(D) Any article or thing which a person confined in a correctional facility, youth correction facility or state hospital is prohibited by statute, rule or order from obtaining or possessing, and whose use would endanger the safety or security of such institution or any person therein.
      (b) “Contraband” does not include authorized currency possessed by an inmate in a work release facility.
      (2) “Correctional facility” means any place used for the confinement of persons charged with or convicted of a crime or otherwise confined under a court order and includes but is not limited to a youth correction facility. “Correctional facility” applies to a state hospital or a secure intensive community inpatient facility only as to persons detained therein charged with or convicted of a crime, or detained therein after having been found guilty except for insanity of a crime under ORS 161.290 to 161.370.
      (3) “Currency” means paper money and coins that are within the correctional institution.
      (4) “Custody” means the imposition of actual or constructive restraint by a peace officer pursuant to an arrest or court order, but does not include detention in a correctional facility, youth correction facility or a state hospital.
      (5) “Escape” means the unlawful departure of a person from custody or a correctional facility. “Escape” includes the unauthorized departure or absence from this state or failure to return to this state by a person who is under the jurisdiction of the Psychiatric Security Review Board. “Escape” does not include failure to comply with provisions of a conditional release in ORS 135.245.
      (6) “Youth correction facility” means:
      (a) A youth correction facility as defined in ORS 420.005; and
      (b) A detention facility as defined in ORS 419A.004.
      (7) “State hospital” means the Oregon State Hospital, Eastern Oregon Psychiatric Center, Eastern Oregon Training Center and any other hospital established by law for similar purposes.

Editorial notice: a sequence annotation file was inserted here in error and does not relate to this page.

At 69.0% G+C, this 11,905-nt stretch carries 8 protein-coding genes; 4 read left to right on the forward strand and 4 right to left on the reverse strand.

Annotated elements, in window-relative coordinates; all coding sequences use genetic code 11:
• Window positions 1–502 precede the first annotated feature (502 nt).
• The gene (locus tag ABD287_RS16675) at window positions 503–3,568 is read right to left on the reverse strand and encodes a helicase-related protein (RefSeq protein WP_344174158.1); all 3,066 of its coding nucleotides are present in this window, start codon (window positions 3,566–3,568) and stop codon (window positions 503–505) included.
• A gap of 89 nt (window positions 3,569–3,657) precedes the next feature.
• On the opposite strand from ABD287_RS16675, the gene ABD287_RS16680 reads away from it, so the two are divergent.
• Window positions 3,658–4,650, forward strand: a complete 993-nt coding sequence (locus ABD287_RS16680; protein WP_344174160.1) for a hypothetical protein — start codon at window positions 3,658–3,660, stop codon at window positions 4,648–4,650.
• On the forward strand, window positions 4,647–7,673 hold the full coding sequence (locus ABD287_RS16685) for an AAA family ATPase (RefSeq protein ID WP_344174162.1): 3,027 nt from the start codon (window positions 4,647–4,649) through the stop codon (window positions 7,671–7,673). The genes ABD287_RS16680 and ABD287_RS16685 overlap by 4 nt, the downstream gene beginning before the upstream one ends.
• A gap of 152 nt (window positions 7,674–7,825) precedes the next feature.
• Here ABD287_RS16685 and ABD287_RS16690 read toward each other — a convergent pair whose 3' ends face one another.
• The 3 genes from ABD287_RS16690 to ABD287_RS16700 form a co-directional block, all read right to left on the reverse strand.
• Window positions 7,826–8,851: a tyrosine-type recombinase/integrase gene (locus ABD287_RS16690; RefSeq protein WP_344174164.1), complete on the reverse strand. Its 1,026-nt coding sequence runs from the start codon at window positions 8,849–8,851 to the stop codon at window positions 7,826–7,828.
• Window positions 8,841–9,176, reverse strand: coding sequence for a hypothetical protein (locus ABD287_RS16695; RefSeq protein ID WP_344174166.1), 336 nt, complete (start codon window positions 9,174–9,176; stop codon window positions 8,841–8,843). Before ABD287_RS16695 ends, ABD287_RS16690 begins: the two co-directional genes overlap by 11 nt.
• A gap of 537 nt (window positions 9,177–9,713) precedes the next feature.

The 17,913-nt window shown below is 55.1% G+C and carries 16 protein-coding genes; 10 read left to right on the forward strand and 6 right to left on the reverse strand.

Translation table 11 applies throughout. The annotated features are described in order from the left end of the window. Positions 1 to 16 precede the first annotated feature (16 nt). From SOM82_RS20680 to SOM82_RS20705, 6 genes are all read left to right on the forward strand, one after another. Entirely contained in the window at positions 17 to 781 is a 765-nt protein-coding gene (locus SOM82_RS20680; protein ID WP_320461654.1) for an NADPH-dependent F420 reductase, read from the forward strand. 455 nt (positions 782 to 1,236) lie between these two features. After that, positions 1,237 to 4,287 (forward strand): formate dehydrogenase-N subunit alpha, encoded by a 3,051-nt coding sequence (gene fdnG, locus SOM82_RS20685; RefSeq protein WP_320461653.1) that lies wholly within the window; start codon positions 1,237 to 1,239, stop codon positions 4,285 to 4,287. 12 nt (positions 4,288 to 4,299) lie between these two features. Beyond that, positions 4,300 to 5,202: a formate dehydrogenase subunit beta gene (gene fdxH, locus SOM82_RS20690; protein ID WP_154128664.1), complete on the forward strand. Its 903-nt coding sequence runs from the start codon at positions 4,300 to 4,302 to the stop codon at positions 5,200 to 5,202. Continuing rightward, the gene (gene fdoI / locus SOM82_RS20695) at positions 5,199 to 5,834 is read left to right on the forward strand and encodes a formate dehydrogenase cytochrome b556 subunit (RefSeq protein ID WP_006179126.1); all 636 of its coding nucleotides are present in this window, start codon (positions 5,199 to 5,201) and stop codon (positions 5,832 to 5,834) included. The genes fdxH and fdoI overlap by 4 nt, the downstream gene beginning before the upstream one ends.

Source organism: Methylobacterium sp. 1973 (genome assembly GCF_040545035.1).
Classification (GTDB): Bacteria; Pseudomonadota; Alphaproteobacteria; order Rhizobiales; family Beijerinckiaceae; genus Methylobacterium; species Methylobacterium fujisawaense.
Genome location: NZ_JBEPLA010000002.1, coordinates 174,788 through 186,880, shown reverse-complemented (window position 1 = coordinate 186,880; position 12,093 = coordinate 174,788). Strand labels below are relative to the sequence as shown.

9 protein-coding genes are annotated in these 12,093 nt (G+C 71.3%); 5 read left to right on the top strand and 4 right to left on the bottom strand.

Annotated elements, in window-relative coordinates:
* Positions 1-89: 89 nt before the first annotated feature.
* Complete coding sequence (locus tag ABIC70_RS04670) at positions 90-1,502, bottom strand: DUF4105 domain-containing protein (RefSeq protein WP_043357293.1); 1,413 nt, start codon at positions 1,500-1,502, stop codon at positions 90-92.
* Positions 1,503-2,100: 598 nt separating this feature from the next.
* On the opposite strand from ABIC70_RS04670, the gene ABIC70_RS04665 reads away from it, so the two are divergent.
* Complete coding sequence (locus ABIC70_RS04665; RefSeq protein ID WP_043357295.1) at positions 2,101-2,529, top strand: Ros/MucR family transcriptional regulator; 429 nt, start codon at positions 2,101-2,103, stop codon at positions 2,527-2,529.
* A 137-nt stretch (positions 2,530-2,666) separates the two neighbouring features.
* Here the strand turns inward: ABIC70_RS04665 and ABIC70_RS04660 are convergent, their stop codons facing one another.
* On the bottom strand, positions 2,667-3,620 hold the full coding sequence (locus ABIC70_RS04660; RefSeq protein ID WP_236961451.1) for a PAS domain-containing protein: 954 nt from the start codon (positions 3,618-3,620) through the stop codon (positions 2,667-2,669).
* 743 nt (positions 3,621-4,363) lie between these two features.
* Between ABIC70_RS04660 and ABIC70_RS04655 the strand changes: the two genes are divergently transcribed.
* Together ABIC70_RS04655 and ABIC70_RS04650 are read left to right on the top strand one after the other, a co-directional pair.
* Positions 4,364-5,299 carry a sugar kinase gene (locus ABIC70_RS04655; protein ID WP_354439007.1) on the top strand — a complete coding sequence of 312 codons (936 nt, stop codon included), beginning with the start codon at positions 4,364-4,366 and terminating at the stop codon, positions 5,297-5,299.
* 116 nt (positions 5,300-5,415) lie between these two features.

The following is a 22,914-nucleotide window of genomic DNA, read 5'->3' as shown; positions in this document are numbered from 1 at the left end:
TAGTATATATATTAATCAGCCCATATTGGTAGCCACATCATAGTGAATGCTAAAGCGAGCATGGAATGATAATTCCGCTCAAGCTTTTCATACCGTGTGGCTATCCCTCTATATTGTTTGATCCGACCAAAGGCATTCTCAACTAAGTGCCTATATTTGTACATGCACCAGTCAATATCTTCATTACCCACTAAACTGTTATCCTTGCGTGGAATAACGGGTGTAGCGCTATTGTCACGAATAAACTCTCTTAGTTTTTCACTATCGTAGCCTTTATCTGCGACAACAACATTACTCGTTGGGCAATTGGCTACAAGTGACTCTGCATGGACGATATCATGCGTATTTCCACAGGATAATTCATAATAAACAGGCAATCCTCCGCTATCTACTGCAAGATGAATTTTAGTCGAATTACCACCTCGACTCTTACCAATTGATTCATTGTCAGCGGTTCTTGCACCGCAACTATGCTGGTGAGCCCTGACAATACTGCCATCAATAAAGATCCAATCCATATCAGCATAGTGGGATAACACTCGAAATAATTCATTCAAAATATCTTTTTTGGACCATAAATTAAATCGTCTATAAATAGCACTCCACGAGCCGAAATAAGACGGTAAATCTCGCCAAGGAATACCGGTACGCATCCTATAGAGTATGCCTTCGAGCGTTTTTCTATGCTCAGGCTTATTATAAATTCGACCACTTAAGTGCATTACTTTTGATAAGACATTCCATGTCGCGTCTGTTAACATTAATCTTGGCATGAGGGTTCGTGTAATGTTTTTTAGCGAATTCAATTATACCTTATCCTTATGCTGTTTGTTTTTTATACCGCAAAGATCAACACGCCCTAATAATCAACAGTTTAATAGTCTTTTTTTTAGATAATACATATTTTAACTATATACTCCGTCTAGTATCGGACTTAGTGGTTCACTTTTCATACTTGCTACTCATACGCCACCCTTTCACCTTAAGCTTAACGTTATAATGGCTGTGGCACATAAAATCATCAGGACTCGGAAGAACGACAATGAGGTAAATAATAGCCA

(8) “Unauthorized departure” means the unauthorized departure of a person confined by court order in a youth correction facility or a state hospital that, because of the nature of the court order, is not a correctional facility as defined in this section, or the failure to return to custody after any form of temporary release or transitional leave from a correctional facility. [1971 c.743 §189; 1973 c.836 §342; 1983 c.740 §28; 1983 c.815 §7; 1985 c.565 §16; 1989 c.790 §53; 1991 c.809 §1; 1993 c.33 §307; 1995 c.738 §2; 1997 c.249 §47; 1999 c.504 §1; 2001 c.295 §8; 2001 c.900 §24; 2005 c.685 §10]
 
162.185 Supplying contraband. (1) A person commits the crime of supplying contraband if:
      (a) The person knowingly introduces any contraband into a correctional facility, youth correction facility or state hospital; or
      (b) Being confined in a correctional facility, youth correction facility or state hospital, the person knowingly makes, obtains or possesses any contraband.
      (2) Supplying contraband is a Class C felony. [1971 c.743 §194; 1983 c.815 §9; 1997 c.249 §48]

Bribery
162.005 Definitions for ORS 162.005 to 162.425. As used in ORS 162.005 to 162.425 and 162.465, unless the context requires otherwise: